Grant Thornton/photo by Simon Dawson/Bloomberg Grant Thornton/photo by Simon Dawson/Bloomberg

To convince the Kentucky Supreme Court to reinstate a robust punitive damages verdict against international accounting firm Grant Thornton over its fraudulent promotion of tax shelters, attorney George Vinci Jr. had to convince the court to look beyond the circumstances of his wealthy clients.

And when Kentucky’s court of last resort reinstated a $100 million verdict against Chicago-based Grant Thornton, the world’s sixth-largest accounting firm, it was more as a deterrent against future misconduct than out of sympathy for the plaintiffs.

In Yung v. Grant Thornton, the state Supreme Court affirmed a finding that the accounting firm was liable for marketing a scheme to avoid taxes on millions of dollars transferred from the Cayman Islands to the U.S. The plaintiffs in the case were a trust that owns Columbia Sussex Corp., an owner and operator of hotels; William Yung, part-owner and president of Columbia Sussex, and his wife, Martha.

The Supreme Court reinstated a verdict consisting of $20 million in compensatory damages and $80 million in punitives against Grant Thornton.  A trial judge issued the award after a two-month trial in 2013. But an appellate court reduced the punitive damages to $20 million, finding that anything exceeding a 1:1 ratio with compensatory damages was excessive.

On appeal to the Supreme Court, Vinci, of Philadelphia’s Spector Gadon & Rosen, representing the Yungs and their company, faced questions about the need for a punitive award since the plaintiffs recouped their losses in the compensatory portion of the verdict. What’s more, the jurists asked Vinci whether a mega-verdict on punitives was warranted in light of the fact that the victims of the accounting firm’s fraud were not financially vulnerable, but were wealthy individuals with considerable business experience.

The Yungs were made whole by the $20 million compensatory award, which compensated them for the $900,000 fee they paid to Grant Thornton for the tax shelter, and roughly $19 million in taxes, interest and penalties they paid to the IRS after the tax shelter was disallowed.

Vinci also faced questions from the court about whether due process principles were offended by a proportionally large punitive damages award to a large company. Case law on punitive damages in the commercial sector generally favors a lower ratio of punitives to compensatory damages than a court might use in an award to a garden-variety personal injury plaintiff.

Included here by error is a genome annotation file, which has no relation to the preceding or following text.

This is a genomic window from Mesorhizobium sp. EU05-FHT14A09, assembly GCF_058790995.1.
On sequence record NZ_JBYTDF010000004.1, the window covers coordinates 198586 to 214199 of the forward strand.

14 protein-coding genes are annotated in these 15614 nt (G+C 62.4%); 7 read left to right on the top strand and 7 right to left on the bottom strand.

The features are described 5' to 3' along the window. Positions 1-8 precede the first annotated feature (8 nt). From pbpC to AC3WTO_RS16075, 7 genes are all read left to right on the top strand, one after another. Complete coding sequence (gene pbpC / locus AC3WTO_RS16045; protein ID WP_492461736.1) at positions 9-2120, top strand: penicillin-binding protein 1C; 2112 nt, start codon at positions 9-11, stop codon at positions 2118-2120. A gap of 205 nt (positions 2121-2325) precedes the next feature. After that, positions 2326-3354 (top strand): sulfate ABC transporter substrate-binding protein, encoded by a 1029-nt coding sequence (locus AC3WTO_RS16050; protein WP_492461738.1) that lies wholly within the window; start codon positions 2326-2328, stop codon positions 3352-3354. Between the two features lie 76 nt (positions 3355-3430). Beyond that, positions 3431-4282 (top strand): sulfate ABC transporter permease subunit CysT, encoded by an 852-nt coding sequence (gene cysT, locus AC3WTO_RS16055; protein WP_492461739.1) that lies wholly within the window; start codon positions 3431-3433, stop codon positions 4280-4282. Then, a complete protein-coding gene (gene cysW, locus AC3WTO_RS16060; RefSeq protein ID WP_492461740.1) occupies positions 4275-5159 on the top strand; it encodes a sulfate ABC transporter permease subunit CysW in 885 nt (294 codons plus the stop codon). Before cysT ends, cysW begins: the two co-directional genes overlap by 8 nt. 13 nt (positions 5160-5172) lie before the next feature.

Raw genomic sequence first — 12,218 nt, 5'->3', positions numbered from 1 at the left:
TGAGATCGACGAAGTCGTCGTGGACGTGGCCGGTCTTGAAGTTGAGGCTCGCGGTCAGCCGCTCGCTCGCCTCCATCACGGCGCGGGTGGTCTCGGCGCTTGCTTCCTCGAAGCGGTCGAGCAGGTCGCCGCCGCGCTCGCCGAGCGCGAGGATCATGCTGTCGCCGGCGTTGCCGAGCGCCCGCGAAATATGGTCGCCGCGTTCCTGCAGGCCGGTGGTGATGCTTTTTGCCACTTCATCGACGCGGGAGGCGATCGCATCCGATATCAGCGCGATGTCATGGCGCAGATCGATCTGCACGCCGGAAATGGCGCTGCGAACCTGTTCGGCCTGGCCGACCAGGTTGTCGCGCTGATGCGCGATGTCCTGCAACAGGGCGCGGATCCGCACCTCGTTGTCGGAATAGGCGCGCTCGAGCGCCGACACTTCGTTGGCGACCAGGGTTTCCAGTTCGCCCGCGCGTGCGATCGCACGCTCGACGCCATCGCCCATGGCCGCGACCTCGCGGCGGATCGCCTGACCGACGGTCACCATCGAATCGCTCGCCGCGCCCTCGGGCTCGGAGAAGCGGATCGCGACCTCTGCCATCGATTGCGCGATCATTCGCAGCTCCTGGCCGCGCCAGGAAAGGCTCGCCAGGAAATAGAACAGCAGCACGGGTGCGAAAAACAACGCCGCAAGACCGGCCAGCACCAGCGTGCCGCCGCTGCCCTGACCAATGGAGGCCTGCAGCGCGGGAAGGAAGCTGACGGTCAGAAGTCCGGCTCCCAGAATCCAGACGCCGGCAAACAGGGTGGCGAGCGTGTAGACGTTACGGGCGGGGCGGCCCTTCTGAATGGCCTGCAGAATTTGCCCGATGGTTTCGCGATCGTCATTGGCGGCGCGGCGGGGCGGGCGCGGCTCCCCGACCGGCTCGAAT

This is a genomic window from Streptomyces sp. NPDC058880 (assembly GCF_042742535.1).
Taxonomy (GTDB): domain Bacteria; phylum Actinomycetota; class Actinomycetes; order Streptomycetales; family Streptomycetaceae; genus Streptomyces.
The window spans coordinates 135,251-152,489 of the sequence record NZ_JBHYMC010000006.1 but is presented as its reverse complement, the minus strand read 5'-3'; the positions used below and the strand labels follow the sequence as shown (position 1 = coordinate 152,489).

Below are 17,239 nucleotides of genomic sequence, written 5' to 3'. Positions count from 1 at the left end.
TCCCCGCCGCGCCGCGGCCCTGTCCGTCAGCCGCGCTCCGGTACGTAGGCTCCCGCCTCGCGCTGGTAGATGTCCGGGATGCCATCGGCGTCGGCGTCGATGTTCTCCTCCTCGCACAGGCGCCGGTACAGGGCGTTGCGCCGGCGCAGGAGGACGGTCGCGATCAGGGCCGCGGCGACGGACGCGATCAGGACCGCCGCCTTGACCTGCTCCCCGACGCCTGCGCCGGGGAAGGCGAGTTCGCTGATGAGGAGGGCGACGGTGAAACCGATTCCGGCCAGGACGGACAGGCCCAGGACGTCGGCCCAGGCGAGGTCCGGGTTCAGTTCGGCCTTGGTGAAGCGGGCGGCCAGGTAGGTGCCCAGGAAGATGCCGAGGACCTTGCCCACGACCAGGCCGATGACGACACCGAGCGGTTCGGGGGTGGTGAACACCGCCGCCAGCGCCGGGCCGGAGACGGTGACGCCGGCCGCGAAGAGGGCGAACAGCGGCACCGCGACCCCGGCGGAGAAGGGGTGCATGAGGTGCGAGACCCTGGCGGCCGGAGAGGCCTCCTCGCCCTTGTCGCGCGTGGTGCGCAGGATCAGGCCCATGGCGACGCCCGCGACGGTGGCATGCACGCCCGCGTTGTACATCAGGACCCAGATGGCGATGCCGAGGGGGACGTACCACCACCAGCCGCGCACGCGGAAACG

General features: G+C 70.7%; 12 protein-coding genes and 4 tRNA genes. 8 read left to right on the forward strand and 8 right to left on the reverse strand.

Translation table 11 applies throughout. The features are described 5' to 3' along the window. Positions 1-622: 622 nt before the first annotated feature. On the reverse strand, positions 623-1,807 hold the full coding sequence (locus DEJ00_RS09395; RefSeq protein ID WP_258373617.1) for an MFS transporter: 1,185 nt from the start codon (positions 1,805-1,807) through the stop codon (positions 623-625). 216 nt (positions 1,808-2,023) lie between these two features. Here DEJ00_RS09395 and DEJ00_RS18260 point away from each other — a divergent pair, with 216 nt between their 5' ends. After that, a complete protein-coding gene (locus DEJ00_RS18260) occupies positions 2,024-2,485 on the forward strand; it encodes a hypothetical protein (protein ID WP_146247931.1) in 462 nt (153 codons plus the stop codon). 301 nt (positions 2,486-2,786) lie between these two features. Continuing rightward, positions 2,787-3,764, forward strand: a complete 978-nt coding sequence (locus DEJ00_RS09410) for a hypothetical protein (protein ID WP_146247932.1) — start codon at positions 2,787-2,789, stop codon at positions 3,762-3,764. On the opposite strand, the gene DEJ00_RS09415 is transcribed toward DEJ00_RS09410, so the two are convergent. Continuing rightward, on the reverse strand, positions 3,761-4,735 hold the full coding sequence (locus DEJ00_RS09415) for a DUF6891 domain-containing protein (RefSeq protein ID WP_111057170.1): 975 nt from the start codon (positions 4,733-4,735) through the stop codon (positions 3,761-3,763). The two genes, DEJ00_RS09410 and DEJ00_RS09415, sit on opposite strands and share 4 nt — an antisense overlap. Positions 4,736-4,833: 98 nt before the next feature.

Vinci dealt with his dilemma by focusing the court’s attention on Grant Thornton’s conduct.

“My position to the court was, you have to punish this type of pervasive fraud. To prevent the type of conduct that occurred in this instance, the $80 million was justified,” Vinci said.

Vinci cited Grant Thornton’s efforts to mislead Yung and his company into believing that Procter & Gamble and General Electric had used the same tax shelter. He also emphasized the tax shelter put the plaintiffs in a difficult spot with the IRS because the Yung family operates casinos in some of their hotels in the Cayman Islands, and casino regulators closely scrutinize an operator’s problems with taxing authorities.

Vinci also reminded the Supreme Court that the trial judge who first entered the $100 million in damages, Patricia Summe, is a respected jurist who ruled after hearing testimony from 40 witnesses, and then taking a year to produce her 200-page opinion.

The ruling “establishes that courts in Kentucky will recognize that a 4:1 ratio in a punitive damages setting is appropriate. It sends a good message. The whole idea is to prevent this type of conduct from occurring again,” Vinci said.

Grant Thornton advised the Yungs and their businesses on taxes from 1990 to 2007. In 2000, the Yungs purchased a tax shelter called Lev301 to move $30 million from the Cayman Islands to the U.S. The scheme called for shareholders in the Yungs’ Cayman Islands corporations to move money into the U.S. by borrowing money from a bank, and then purchasing Treasury notes, which served as security for the debt. The Cayman Islands corporations then paid off the debt within six months to a year, but the Yungs did not report that income on their tax returns.

But as Grant Thornton was developing Lev301, the U.S. Treasury Department was conducting a crackdown on abusive tax shelters. And the plaintiffs claimed Grant Thornton was aware of an advisory from recognized tax law authority Lee Sheppard that predicted the IRS would disallow an Arthur Andersen tax shelter that was similar to Lev 301.

In 2004 the IRS conducted an audit of the Yungs’ use of the Lev 301 tax shelter, and in February 2007 the parties reached  a settlement. The Yungs filed their suit against Grant Thornton a short time later.

Grant Thornton said in a statement that it is “disappointed with the most recent decision regarding this matter, which dates back almost 20 years, and is reviewing its options for appeal.”

Vinci’s firm represented the 1994 William J. Yung Family trust along with Gerald Dusing of Adams, Stepner, Wolterman & Dusing in Covington, Kentucky, and Michael Risley of Stites & Harbison in Louisville, Kentucky. Grant Thornton was represented by Frost Brown Todd of Cincinnati.